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Creative Creative Process Agency

Agencies need to shake up the creative process if they want to compete with their 'frenemies'


By Lawrence Weber, managing partner innovation

August 8, 2016 | 6 min read

The pressures on the modern day marketeer are exponentially greater than they were 15 years ago.

Creative process agencies rejigged

Agencies need to shake up the creative process if they want to compete with their 'frenemies' / Pexels

Consumers are more questioning and demanding of brands, have less attention to give and seemingly more places to spend it. Most crucially at the same time as blocking overt marketing messages on the open web they are seemingly happy to give more and more attention, power and data to fewer and fewer closed platforms who control ever greater swathes of unblockable, native inventory.

The response of brands has been to try and do more marketing, across more channels with less or the same amount of budget, desiring to do brave things but balanced with what they know- for the moment- works.

But what have we as agencies done to respond to the massive increase in complexity and seeming status quo in budgets?

We’ve rolled ourselves up into big networks that promise the best of everything, but are seemingly not very easy for our clients to work with, or we’ve run off and splintered ourselves into tiny fragments of specialism that add complexity to agency relationships and put added pressure on budgets.

More broadly while we have become obsessed with giving each other awards for making 'products' or 'content' that rarely reach scale, we’re being broadsided by consultancies who sell pre-packaged efficiency models dressed up as innovation and digital transformation and media owners making their own content to distribute to their audiences with our client’s budgets.

We are being slowly pushed from the centre of client relationships by all of the above and more and if we want to get that centre ground back we need to change some of our behaviours.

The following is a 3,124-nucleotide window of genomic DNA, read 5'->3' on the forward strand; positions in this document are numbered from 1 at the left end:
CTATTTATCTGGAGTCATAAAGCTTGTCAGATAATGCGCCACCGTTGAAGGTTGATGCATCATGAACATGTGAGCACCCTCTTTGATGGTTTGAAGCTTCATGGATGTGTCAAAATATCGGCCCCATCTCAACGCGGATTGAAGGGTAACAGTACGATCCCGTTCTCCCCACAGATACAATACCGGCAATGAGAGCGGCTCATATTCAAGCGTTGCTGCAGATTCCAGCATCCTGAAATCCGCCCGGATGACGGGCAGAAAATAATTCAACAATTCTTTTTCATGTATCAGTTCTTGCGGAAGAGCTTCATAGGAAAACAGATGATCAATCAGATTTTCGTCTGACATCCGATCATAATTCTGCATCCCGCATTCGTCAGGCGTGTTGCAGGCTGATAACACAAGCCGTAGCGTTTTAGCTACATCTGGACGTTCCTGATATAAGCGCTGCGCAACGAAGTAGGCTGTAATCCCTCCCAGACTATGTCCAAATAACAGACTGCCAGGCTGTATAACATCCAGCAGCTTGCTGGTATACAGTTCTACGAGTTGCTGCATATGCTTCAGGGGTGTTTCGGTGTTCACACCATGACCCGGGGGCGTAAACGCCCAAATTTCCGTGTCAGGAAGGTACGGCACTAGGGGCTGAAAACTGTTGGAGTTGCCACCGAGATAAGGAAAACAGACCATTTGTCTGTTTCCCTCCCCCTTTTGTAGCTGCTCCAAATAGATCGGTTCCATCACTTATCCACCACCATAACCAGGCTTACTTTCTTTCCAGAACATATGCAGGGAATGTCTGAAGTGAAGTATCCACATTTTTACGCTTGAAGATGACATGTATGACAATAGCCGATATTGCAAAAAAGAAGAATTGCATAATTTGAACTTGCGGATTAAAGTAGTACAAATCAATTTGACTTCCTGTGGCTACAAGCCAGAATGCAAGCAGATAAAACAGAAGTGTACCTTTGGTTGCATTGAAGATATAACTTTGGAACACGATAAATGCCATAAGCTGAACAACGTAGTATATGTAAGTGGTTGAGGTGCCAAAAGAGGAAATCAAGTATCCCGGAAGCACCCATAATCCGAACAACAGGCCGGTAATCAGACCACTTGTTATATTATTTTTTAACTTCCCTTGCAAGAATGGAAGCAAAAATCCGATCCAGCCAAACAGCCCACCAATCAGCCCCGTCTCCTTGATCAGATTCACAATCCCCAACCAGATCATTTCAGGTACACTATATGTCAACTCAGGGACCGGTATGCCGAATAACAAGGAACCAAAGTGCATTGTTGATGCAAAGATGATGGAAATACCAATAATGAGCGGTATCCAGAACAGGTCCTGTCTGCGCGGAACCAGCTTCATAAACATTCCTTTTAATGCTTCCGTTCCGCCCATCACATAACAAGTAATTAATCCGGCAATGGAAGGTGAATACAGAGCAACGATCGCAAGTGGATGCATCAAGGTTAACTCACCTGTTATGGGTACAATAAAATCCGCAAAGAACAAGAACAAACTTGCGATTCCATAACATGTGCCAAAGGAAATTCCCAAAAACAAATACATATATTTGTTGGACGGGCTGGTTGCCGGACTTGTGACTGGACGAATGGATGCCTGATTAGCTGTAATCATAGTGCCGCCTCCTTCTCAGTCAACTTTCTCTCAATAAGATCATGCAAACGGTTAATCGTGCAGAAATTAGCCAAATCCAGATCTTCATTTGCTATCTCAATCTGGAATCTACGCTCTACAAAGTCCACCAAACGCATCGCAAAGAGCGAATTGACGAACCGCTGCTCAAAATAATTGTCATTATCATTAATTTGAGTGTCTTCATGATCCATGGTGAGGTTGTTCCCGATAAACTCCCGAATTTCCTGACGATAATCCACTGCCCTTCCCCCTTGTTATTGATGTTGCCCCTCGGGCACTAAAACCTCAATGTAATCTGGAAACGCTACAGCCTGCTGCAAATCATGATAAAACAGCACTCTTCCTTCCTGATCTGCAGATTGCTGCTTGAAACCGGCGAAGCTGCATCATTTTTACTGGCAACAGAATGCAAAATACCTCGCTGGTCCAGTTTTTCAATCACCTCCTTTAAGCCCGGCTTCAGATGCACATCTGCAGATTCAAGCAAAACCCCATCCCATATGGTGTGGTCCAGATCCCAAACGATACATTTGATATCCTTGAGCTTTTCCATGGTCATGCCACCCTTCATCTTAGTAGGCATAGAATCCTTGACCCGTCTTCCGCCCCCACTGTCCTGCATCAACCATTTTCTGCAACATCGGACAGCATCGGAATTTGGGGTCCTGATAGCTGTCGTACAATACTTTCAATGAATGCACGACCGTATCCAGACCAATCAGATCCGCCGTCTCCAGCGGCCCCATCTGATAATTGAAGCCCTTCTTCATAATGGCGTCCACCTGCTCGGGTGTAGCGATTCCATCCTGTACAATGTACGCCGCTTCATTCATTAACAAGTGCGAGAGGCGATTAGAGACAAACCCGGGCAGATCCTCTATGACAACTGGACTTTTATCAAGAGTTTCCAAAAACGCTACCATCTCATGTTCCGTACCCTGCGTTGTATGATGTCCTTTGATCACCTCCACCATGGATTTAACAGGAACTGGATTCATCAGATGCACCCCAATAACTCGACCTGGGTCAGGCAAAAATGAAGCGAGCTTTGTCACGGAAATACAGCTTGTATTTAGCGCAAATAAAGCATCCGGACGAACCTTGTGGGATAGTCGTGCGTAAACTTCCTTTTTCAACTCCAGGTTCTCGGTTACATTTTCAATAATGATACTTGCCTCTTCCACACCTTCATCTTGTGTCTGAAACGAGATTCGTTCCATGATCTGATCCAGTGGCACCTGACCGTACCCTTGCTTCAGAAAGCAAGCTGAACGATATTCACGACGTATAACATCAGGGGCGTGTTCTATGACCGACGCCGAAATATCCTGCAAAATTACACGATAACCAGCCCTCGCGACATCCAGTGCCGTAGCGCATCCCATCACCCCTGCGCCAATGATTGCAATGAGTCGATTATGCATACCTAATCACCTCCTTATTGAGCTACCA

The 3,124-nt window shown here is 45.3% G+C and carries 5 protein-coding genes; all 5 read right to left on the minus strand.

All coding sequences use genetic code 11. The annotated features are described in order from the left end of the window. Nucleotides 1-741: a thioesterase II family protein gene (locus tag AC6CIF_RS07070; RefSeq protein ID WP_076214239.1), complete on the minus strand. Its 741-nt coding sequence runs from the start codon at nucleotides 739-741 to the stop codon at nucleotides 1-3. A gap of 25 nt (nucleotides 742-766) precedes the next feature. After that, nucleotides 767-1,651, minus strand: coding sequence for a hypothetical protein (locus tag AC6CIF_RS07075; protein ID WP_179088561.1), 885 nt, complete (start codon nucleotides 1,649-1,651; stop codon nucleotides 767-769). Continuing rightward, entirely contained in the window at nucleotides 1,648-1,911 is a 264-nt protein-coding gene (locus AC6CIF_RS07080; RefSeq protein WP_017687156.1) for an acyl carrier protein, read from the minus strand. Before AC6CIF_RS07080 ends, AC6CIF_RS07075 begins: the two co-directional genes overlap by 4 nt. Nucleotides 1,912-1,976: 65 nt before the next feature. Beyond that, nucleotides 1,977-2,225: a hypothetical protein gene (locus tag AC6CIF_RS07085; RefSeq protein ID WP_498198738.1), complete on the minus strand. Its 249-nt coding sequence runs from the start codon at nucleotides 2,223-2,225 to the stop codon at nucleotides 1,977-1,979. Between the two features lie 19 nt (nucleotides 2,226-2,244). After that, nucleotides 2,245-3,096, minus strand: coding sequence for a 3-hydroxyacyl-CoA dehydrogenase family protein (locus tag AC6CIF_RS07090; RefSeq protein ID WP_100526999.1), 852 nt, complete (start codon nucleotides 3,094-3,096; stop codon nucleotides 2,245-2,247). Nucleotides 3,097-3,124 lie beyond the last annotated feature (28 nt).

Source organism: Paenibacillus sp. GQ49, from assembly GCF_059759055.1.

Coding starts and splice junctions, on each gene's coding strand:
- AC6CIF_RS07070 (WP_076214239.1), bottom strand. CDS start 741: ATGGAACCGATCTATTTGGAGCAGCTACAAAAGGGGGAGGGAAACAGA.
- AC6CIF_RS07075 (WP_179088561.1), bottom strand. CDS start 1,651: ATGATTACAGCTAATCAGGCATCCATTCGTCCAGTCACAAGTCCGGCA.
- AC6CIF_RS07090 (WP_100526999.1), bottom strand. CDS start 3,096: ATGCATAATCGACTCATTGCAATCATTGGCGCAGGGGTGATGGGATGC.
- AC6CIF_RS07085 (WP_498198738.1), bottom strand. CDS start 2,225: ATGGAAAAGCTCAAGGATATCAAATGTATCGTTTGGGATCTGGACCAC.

I sound really pessimistic about the current state of the agency world, but actually the skills that can be found in abundance in great agencies and great agency people – razor sharp consumer understanding, transformative creative thinking and a bloody-minded tenacity to get things done – have never been more in demand.

Refocusing ourselves around these crucial, core skills and acting like the nimble, quick witted businesses changers we know we can be, will help us co-exist and compete with our 'frenemies', aka the platforms, the consultancies and the media owners.

Here are three things we could think about changing to regain the centre ground:

Breaking the creative brief

If it’s true that creativity can come from anywhere and that we can produce anything we want to – then we need, for the right briefs – to break our addiction to solving problems by expecting our creatives to do everything by themselves, armed only with a brief and lots of coffee and their great but very particular types of talent.

The dreaded brainstorm might not be the answer but creative sessions that can help collide gut feel creativity with the tools of data and APIs – as well as the partners that can help us capitalize on them- need to become commonplace.

It’s no surprise that the tech platforms and consultancies are hovering up agencies and individual talent to try and combine creativity and technology. We need to get there first, not just as one-offs that win Lions but as sustained ideas that generate new campaigns, products and even businesses.

We need to own ideas not execution

To get any form of cut through and effect we need to be as single-minded as ever about our creativity, at the same time though we need to be much more open and distributed in the ways we make our creativity real.

Our true secret weapon against people with only one thing to sell should be our ability to put forward the right idea for the right client; regardless of it’s channel and form. Lots of agencies have this belief- we at Karmarama distilled this into our Good Works mantra- but we should shout louder about our role as the client’s trusted and neutral advisor.

However we can only use that secret weapon if we truly embrace the power of partnerships and celebrate these partnerships as part of our agency DNA.

Harnessing creativity for good

If we can work out ways to harness the wisdom of our partners and collide the seeming oil and water of creativity and technology at scale, we can join the growing band of clients who believe that making money and doing good aren’t mutually exclusive.

Whether it is devising campaigns that reward or promote progressive behavior, helping design products and services that can give back or just promoting the ways our clients want to give back, we as creative partners are ideally placed to make the pieces fit together.

After all we are the only ones that really believe that creativity above all else will win. We just need to stay, or get back into, the driving seat- to prove it.

Lawrence Weber is managing partner innovation at Karmarama, a member of the BIMA executive and chair of the IPA brand tech group.

Creative Creative Process Agency

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